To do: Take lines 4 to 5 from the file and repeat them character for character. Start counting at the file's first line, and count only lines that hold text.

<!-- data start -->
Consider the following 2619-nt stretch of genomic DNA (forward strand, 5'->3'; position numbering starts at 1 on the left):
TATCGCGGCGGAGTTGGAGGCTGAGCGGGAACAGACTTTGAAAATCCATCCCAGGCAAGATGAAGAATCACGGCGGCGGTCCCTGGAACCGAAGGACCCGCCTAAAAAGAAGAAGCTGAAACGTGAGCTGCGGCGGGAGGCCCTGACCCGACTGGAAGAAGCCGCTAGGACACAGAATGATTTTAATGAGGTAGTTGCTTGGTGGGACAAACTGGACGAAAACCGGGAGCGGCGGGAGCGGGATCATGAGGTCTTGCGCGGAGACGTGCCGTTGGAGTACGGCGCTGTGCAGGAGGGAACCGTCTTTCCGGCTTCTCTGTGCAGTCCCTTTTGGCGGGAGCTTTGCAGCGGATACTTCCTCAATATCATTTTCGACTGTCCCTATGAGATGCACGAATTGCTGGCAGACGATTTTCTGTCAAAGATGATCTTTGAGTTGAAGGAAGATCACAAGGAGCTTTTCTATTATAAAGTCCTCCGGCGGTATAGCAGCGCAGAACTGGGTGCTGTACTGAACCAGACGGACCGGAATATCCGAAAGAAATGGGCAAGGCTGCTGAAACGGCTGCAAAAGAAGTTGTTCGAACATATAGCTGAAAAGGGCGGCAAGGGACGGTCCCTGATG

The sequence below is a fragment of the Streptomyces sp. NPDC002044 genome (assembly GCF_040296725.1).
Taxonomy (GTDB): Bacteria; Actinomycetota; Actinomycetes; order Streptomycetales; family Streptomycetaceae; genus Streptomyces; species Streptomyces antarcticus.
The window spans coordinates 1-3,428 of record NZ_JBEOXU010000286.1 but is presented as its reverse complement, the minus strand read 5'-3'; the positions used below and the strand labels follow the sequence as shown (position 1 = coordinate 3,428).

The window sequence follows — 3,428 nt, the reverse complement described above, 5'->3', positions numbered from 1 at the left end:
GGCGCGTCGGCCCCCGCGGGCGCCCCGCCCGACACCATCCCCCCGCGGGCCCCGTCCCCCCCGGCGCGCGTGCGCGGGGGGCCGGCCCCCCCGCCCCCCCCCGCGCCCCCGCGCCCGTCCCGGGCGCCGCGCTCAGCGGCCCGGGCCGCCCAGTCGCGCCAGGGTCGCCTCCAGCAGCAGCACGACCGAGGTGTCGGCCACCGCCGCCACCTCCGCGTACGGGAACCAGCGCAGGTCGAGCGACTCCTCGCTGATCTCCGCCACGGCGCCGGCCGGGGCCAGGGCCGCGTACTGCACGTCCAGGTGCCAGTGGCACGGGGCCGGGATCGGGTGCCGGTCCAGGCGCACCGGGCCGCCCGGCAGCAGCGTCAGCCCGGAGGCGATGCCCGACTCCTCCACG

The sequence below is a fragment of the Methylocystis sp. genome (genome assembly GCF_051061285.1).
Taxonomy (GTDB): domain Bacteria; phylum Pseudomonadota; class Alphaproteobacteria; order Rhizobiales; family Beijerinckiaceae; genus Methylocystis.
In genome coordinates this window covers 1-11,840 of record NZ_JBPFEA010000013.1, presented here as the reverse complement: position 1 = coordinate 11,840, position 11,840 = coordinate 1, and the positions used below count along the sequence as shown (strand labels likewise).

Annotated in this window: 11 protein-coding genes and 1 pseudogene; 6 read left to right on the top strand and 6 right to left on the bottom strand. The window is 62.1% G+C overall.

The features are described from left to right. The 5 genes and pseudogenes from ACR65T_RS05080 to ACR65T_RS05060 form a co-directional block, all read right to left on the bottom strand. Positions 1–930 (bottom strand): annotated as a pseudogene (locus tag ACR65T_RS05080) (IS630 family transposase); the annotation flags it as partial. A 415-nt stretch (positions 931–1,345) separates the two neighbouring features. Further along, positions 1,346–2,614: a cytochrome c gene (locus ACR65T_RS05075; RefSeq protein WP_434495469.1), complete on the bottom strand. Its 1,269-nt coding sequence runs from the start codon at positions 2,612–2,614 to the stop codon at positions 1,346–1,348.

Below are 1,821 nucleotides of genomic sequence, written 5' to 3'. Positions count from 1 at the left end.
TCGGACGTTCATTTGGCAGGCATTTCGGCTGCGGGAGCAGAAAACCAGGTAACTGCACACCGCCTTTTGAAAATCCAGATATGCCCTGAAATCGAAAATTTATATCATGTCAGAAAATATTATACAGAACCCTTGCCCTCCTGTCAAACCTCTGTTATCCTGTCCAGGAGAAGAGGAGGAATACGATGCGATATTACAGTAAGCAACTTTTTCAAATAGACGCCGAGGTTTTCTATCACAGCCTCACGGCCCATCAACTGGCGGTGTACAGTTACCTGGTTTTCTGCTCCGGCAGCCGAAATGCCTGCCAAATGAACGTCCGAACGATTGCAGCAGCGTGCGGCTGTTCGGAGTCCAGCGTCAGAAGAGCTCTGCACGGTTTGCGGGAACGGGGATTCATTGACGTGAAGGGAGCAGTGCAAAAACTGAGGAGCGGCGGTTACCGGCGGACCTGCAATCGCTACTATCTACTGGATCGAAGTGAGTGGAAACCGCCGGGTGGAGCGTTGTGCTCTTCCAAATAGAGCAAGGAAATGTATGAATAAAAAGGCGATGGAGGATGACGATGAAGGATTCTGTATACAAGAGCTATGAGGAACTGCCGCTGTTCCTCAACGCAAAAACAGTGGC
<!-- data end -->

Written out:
Taxonomy (GTDB): Bacteria; Actinomycetota; Actinomycetes; order Streptomycetales; family Streptomycetaceae; genus Streptomyces; species Streptomyces antarcticus.
The window spans coordinates 1-3,428 of record NZ_JBEOXU010000286.1 but is presented as its reverse complement, the minus strand read 5'-3'; the positions used below and the strand labels follow the sequence as shown (position 1 = coordinate 3,428).